The Era of Commentaries in Shafi'i Jurisprudence (676-926): An Overview
ʿAṣr al-Shurūḥ (the era of explanations or the age of commentaries) within the Shafi'i school indicates a significant phase that spans from the time following Imam al-Nawawi's passing until the era of Zakariyya al-Ansari. This period was characterised by a focused effort among scholars to elaborate and expound upon the teachings, methodologies, and texts left behind by important figures like Imam al-Nawawi and Imam al-Rafi'i. Imam al-Nawawi and Imam al-Rafi'i were important figures in shaping the Shafi'i jurisprudence, and their works, particularly 'Al-Rawdah' by al-Nawawi and 'Sharḥ al-Kabīr' and 'Al-Muḥarrar' by al-Rafi'i, served as foundational basic texts.
Scholars started to dedicate themselves to studying, interpreting, and providing detailed explanations of these texts. The zeal to understand and spread the teachings of these scholars led to the widespread influence of the Shafi'i school across various regions worldwide. Scholars' efforts in grasping and distributing the insights from Imam al-Nawawi and Imam al-Rafi'i's works contributed significantly to the expansion and solidification of the Shafi'i jurisprudence, making it widely available and influential in diverse communities and regions.
Scholars During ʿAṣr al-Shurūḥ
During the Aṣr al-Shurūḥ era, distinguished scholars made enduring impacts on Islamic jurisprudence. Among these luminaries, Ahmed ibn Muhammad ibn Ali ibn al-Rifa’a stands out for his significant contributions. Furthermore, the Al-Subki family played an undeniable role, with eminent scholars such as Taqi al-Din al-Subki, Taj al-Din al-Subki, Abu Hamid al-Subki, and Abu al-Baqaa al-Subki greatly influencing this period with their scholarly works.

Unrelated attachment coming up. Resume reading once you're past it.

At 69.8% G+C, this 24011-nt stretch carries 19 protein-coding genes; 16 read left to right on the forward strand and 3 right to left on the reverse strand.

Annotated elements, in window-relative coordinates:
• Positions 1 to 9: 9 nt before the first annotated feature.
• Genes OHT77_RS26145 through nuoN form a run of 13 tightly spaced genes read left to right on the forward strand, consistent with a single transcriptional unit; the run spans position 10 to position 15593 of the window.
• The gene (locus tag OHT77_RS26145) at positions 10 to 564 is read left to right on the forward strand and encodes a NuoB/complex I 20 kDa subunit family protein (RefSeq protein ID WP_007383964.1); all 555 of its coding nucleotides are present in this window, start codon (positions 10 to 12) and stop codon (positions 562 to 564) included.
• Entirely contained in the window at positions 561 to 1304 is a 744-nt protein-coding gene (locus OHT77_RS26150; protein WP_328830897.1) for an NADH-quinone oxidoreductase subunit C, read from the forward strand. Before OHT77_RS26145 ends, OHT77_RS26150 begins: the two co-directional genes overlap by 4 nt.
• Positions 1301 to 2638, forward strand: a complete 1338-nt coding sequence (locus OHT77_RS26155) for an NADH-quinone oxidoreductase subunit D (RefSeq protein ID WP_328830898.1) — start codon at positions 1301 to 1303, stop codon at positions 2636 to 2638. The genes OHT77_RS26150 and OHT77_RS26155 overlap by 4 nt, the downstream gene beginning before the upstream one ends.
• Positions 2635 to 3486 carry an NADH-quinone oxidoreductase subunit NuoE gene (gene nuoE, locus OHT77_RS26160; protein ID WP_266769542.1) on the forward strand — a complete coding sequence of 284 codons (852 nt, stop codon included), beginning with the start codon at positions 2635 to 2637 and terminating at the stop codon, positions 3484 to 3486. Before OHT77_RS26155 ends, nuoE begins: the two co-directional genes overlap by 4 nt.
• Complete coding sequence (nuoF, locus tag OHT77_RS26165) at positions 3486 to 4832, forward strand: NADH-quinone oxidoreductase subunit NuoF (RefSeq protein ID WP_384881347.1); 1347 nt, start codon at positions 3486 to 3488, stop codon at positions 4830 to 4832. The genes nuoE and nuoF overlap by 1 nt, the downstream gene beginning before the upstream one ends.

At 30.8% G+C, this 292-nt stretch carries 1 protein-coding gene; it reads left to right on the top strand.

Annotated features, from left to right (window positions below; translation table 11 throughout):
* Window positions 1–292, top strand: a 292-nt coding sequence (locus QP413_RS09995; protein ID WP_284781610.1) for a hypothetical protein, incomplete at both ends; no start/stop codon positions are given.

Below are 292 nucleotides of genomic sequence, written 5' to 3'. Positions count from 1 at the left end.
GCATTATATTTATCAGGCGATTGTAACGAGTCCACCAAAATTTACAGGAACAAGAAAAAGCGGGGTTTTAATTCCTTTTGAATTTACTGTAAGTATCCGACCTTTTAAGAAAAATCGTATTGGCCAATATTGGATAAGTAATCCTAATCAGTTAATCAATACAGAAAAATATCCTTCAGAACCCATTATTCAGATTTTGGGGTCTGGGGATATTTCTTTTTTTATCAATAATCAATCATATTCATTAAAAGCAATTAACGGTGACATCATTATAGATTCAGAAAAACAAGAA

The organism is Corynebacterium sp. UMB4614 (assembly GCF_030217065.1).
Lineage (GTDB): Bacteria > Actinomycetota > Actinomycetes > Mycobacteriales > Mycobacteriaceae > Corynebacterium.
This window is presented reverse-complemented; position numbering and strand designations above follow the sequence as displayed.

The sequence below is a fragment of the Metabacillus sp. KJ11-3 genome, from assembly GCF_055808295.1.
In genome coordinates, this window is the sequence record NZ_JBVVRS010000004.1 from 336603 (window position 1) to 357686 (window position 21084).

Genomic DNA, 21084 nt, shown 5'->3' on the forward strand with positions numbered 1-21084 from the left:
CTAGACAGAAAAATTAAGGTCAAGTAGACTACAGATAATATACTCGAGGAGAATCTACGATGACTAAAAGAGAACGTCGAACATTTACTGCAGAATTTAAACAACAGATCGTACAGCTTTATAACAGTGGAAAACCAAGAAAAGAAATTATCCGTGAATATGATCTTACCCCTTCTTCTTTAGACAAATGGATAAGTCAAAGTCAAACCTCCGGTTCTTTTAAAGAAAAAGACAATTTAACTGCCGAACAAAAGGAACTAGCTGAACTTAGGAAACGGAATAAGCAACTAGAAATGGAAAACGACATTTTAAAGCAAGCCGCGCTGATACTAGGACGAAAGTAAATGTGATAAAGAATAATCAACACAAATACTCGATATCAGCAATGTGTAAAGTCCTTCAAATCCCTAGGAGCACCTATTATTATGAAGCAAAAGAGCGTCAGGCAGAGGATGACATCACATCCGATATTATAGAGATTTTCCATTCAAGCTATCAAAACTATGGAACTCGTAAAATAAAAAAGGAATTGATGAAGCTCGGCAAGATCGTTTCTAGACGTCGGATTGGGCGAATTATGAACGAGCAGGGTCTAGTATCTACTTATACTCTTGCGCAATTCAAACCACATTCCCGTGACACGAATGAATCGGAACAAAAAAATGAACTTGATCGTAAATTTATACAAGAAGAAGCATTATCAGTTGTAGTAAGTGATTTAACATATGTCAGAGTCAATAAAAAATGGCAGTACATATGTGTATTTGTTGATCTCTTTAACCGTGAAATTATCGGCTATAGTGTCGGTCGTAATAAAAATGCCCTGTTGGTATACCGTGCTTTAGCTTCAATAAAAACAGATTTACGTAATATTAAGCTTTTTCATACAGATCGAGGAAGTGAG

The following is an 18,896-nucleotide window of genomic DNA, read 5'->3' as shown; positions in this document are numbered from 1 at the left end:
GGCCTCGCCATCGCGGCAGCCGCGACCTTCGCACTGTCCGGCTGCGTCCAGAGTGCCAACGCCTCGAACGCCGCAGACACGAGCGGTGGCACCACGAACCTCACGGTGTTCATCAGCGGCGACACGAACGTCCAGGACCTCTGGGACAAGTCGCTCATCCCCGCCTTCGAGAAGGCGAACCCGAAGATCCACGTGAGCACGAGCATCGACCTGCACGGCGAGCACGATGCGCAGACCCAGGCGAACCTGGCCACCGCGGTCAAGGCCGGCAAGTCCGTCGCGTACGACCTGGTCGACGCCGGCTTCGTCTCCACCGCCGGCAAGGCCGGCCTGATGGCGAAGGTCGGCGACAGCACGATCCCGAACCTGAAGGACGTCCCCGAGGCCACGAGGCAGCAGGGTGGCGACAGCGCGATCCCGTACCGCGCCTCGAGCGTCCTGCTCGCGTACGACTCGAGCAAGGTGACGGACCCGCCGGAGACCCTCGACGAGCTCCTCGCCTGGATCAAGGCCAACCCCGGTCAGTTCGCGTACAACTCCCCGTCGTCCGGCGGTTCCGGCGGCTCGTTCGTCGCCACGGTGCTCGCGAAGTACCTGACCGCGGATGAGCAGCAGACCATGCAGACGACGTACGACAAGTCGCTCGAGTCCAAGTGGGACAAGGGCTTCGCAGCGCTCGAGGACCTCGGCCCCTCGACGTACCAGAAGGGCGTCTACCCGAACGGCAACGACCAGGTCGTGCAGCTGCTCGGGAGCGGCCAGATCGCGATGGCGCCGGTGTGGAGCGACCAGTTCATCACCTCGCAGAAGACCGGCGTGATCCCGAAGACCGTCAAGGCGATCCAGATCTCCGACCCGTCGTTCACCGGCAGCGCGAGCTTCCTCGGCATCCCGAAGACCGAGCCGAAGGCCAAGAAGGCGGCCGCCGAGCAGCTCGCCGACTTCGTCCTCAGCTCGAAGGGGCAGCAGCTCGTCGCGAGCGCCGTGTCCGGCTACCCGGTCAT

Furthermore, the era witnessed the scholarly ability and capability of individuals like Jamal al-Din al-Asnawi, Shihab al-Din al-Azra'i, and Imam Badr al-Din al-Zarkashi, each contributing unique perspectives and expanding the horizons of Islamic jurisprudence. Jalal al-Din al-Mahalli, known for his contributions to Qur'anic exegesis, Ibn Hajar al-Asqalani, a polymath revered for his extensive works in Hadith studies, and Jalal al-Din al-Suyuti, a prominent scholar with vast knowledge across various disciplines, also left enduring legacies during this era.
Scholarly Movement of Shafi'i School
There is a great deal of commitment in serving the religious school and promoting the works of scholars such as Imam al-Nawawi and Imam al-Rafi'i. There's a convergence of their opinions, especially in 'al-Rawdah' by al-Nawawi, and the commentary provided by al-Rafi'i in 'Al-Kabir' and 'al-Muharrar'.
The works of jurisprudence branched out from three books"
- Al-Rawdah' by Imam al-Nawawi'
- Sharḥ al-Kabīr' and 'al-Muḥarrar' by Imam al-Rafi'i'
Legacy of Imam Al-Nawawi
Imam al-Nawawi's stature and influence within the school of thought were unmistakable, and their deep admiration for him was perceivable. He held a revered position among the jurists of the school. As for Imam As-Suyuti, his standing is reflected in a statement about his stages: Those who followed his methods went to such lengths that they would remark, 'If I heard someone suggesting, 'Al-Nawawi made an error,' I would question their faith.' This phase was named for being the predominant characteristic in the authorship among jurists, emphasizing concise text explanations. It's fascinating how certain scholars become touchstones, almost beyond critique, within their respective circles due to their immense contributions and reverence among their followers.